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Subject: Re: [boost] [string] proposal
From: Phil Endecott (spam_from_boost_dev_at_[hidden])
Date: 2011-01-29 12:23:50

Dean Michael Berris wrote:
> Yes, and this is the problem with sbrk: if you rely on your allocator
> to use sbrk, sbrk is not guaranteed to just expand the available
> segment in place -- which means the VMM no matter what you do will
> actually have to find the memory for you and give you that chunk of
> memory. This means potentially swapping pages in/out.

Let me try to understand that; are you saying the same as this:

    sbrk is not guaranteed to expand into memory that is physically
    contiguous with the previously-allocated memory. Which means that
    the OS will have to spend time studying its memory layout data
    structures to find a suitable area of physical memory to map for

If that's what you're saying, I believe it, though I'm not convinced
that the time taken to do this is often a bottleneck. References would
be appreciated. But you might mean something else.

> This means potentially swapping pages in/out.

That's the crucial bit. Why do you believe that this allocation could
possibly lead to swapping? Do you mean that only on systems that are
already low on RAM, or are you suggesting that this could happen even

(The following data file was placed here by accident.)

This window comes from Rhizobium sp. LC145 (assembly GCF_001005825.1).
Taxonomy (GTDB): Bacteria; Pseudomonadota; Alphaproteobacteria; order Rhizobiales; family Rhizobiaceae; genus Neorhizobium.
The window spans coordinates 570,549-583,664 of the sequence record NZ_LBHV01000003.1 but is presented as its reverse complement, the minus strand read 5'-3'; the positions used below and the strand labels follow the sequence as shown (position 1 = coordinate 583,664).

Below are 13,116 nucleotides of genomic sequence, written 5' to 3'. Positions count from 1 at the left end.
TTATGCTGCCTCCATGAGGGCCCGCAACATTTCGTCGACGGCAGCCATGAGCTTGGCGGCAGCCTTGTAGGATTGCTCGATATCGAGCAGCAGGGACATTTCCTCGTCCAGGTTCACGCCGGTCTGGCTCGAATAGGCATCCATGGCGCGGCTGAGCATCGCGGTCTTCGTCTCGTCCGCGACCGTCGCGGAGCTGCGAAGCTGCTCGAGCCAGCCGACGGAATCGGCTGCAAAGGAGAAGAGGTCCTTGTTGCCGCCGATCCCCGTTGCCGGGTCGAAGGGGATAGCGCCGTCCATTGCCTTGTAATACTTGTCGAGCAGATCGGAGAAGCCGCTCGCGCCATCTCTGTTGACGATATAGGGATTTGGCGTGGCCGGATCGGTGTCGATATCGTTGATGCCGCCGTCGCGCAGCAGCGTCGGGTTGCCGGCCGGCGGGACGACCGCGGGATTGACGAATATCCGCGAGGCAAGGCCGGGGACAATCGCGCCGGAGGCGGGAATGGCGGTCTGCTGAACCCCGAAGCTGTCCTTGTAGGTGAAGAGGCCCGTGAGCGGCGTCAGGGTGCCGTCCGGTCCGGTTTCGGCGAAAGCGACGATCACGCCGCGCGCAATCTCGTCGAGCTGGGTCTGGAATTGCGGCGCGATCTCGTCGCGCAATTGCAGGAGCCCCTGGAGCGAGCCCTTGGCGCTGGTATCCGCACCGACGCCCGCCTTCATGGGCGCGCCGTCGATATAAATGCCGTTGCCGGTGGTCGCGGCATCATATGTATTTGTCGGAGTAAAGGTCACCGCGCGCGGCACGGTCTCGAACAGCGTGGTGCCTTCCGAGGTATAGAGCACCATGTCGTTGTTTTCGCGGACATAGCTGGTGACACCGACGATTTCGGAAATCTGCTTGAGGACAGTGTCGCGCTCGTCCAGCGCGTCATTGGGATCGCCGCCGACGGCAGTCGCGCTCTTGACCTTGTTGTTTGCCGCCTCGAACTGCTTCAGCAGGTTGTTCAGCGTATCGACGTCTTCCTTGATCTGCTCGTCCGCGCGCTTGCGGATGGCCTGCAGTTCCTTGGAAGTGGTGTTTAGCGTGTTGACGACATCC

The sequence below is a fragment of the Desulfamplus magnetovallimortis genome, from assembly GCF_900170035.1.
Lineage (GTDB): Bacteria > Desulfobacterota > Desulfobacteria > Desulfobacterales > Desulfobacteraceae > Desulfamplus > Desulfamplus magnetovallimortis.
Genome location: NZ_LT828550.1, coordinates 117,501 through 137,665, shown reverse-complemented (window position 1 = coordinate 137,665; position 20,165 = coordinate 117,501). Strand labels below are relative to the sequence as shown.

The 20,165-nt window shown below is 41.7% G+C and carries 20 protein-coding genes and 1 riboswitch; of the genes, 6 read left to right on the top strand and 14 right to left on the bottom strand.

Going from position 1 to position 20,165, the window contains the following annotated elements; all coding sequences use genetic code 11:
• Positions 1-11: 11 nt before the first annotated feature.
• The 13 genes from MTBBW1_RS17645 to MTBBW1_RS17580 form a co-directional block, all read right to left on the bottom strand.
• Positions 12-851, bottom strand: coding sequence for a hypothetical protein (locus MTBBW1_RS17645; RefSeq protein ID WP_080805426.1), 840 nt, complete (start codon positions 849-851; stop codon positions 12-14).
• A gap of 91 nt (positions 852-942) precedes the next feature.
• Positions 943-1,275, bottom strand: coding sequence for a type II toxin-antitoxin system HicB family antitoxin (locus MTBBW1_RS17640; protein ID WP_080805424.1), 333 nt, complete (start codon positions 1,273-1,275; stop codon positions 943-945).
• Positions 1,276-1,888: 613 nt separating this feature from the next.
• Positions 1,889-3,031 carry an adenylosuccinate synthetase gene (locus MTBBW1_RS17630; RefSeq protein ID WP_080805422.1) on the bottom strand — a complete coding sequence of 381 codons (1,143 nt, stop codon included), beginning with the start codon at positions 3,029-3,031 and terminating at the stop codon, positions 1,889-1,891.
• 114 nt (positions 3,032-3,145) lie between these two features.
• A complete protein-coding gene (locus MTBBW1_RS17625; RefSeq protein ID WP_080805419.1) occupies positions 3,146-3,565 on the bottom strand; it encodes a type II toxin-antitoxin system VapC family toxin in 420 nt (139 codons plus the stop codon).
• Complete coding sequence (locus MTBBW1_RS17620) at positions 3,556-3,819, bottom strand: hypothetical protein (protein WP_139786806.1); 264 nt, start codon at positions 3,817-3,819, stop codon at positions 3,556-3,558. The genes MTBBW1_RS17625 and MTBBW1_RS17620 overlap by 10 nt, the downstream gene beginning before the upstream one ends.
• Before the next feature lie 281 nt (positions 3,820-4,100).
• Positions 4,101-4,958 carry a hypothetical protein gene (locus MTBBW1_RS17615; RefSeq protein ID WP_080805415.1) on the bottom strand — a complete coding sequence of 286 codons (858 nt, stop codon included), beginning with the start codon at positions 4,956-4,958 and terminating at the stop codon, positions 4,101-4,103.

when the overall amount of free RAM is reasonable?

> You limit this
> likelihood by asking for page-sized and page-aligned chunks

When you say "page-sized", do you really mean "page-sized", or do you
mean "multiple of the page size"? If you really mean "page-sized",
you're suggesting that there should be one call to sbrk or mmap for
each 4 kbytes of RAM, right? That seems very wrong to me.


> Note that there's a hardware page size and a virtual
> page size.

Really? Can you give an example?

> Try a simple benchmark: [mmap] a 1GB randomly generated file into a
> 64-bit multi-core Intel nehalem based processor, spawn 1,000 threads
> on Linux and randomly on each thread change a value in a randomly
> picked offset. This will show you how cache misses, VMM paging, and
> the cost of mutability of data will actually kill your efficiency.

Right, it will be slow.

> Now
> if you change the program to just randomly read from a part of memory,
> you'll see how immutability helps.

Right, it will be much faster.

But if your program actually needs to change the data then it needs to
change the data; you would need to compare e.g.

     std::string s; .... s[n]=c;


     immutable_string s; ... s = s.substr(0,n) + c + s.substr(n+1);

Now if you can demonstrate that being faster, I'll be impressed.

> Then change it yet again to [mmap]
> 1GB worth of data but this time on multiple files breaking them files
> up into smaller pieces. The dramatic improvement in performance should
> be evident there. :)

That's an interesting suggestion. Have you actually done this? Can
you post some numbers? I would try it myself, but I don't have a
suitable NUMA test system right now. Presumably the idea is that the
files are distributed randomly between the different processors' memory
controllers. Would you get a similar benefit in the case of the
monolithic 1 GB file by mmapping it in e.g. 4 or 8 chunks? In any
case, I'm not convinced that this is relevant to the memory allocation issue.

Regards, Phil.

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